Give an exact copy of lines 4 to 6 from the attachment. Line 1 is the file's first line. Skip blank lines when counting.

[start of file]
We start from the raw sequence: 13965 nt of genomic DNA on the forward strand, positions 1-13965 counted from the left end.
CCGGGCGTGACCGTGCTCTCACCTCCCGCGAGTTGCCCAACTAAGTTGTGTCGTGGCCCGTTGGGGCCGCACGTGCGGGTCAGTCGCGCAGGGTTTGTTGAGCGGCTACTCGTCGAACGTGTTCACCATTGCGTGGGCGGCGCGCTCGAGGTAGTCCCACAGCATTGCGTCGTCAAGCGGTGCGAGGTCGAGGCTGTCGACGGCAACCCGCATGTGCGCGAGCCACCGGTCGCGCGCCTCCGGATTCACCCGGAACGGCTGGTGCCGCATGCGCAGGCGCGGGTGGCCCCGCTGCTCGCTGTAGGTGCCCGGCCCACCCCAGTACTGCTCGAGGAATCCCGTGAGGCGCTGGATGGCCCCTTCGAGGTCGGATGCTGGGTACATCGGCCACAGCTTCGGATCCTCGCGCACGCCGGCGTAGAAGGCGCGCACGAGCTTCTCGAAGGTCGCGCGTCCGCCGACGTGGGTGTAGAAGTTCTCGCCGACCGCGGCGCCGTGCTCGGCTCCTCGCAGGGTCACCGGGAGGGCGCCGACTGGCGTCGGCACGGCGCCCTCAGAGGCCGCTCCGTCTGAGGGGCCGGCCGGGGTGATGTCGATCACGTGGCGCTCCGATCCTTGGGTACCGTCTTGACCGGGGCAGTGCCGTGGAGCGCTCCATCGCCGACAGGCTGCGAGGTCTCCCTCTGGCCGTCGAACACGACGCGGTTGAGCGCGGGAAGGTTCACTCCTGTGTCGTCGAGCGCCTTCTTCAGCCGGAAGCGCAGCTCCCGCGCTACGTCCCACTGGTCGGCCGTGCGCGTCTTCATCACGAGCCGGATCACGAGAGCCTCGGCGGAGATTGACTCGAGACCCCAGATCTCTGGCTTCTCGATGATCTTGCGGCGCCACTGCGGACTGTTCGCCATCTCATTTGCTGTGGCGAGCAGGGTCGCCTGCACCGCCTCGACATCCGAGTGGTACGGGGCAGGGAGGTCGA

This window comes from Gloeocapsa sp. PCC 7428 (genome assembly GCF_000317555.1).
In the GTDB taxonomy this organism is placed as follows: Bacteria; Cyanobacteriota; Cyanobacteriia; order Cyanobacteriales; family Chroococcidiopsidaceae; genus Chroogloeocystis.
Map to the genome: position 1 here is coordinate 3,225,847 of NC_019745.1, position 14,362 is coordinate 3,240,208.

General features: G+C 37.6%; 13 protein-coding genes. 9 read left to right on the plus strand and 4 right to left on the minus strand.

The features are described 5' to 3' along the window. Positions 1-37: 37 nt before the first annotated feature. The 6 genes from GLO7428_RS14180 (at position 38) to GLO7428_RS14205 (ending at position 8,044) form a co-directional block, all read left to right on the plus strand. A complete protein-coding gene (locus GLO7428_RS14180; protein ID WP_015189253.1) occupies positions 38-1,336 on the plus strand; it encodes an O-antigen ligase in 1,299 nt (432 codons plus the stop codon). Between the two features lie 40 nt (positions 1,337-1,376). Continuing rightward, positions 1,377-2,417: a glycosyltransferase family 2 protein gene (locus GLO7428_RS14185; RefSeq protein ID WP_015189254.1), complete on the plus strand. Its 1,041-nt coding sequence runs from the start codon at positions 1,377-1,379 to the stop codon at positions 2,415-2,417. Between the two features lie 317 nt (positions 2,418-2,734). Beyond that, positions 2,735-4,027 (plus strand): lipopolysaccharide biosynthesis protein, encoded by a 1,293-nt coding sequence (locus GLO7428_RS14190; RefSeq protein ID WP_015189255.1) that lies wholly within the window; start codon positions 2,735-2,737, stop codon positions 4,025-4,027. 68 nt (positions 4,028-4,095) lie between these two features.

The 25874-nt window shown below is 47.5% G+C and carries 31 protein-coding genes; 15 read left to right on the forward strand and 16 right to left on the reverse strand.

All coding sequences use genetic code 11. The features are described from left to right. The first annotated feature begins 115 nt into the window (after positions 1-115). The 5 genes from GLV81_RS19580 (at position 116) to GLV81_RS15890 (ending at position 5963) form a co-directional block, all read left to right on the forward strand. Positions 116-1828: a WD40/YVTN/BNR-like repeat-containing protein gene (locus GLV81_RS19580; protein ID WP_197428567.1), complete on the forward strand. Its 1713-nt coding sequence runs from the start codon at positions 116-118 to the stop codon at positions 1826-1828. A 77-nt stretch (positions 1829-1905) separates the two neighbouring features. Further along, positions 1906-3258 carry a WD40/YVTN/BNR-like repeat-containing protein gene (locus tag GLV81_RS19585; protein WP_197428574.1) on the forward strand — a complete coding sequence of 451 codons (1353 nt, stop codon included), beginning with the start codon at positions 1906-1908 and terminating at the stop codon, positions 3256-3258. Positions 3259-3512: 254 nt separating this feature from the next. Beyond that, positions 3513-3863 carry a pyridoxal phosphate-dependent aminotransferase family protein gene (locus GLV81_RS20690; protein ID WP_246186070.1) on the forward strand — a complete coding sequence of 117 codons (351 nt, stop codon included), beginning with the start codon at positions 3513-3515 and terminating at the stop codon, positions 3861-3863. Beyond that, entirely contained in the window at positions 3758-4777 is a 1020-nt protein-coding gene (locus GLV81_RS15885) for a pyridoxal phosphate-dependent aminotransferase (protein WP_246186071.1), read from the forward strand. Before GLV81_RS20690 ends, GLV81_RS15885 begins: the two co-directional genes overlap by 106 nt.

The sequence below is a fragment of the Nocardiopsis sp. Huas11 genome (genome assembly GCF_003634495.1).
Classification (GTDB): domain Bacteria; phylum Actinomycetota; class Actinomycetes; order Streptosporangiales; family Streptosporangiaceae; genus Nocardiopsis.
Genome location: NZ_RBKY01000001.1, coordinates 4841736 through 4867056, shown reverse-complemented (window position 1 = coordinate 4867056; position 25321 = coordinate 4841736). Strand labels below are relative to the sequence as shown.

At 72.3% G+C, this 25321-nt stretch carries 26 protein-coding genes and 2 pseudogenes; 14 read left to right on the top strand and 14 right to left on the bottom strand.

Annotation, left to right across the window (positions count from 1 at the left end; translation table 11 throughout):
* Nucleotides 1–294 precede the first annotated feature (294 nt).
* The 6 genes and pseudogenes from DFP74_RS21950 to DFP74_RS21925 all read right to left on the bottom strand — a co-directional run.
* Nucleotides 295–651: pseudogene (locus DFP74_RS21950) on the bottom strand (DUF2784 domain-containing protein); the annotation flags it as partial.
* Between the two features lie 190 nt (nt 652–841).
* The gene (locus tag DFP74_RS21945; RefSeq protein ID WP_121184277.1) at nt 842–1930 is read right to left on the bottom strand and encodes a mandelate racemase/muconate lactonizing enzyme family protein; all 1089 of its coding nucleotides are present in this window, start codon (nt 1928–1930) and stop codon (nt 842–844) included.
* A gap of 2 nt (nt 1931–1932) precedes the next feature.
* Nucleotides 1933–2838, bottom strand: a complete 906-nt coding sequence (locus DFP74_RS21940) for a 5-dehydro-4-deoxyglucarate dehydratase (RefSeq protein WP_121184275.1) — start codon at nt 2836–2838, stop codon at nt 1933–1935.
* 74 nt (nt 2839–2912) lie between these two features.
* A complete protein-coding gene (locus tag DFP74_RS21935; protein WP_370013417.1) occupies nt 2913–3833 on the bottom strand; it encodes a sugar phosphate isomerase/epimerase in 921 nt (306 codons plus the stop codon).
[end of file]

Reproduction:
In the GTDB taxonomy this organism is placed as follows: Bacteria; Cyanobacteriota; Cyanobacteriia; order Cyanobacteriales; family Chroococcidiopsidaceae; genus Chroogloeocystis.
Map to the genome: position 1 here is coordinate 3,225,847 of NC_019745.1, position 14,362 is coordinate 3,240,208.

General features: G+C 37.6%; 13 protein-coding genes. 9 read left to right on the plus strand and 4 right to left on the minus strand.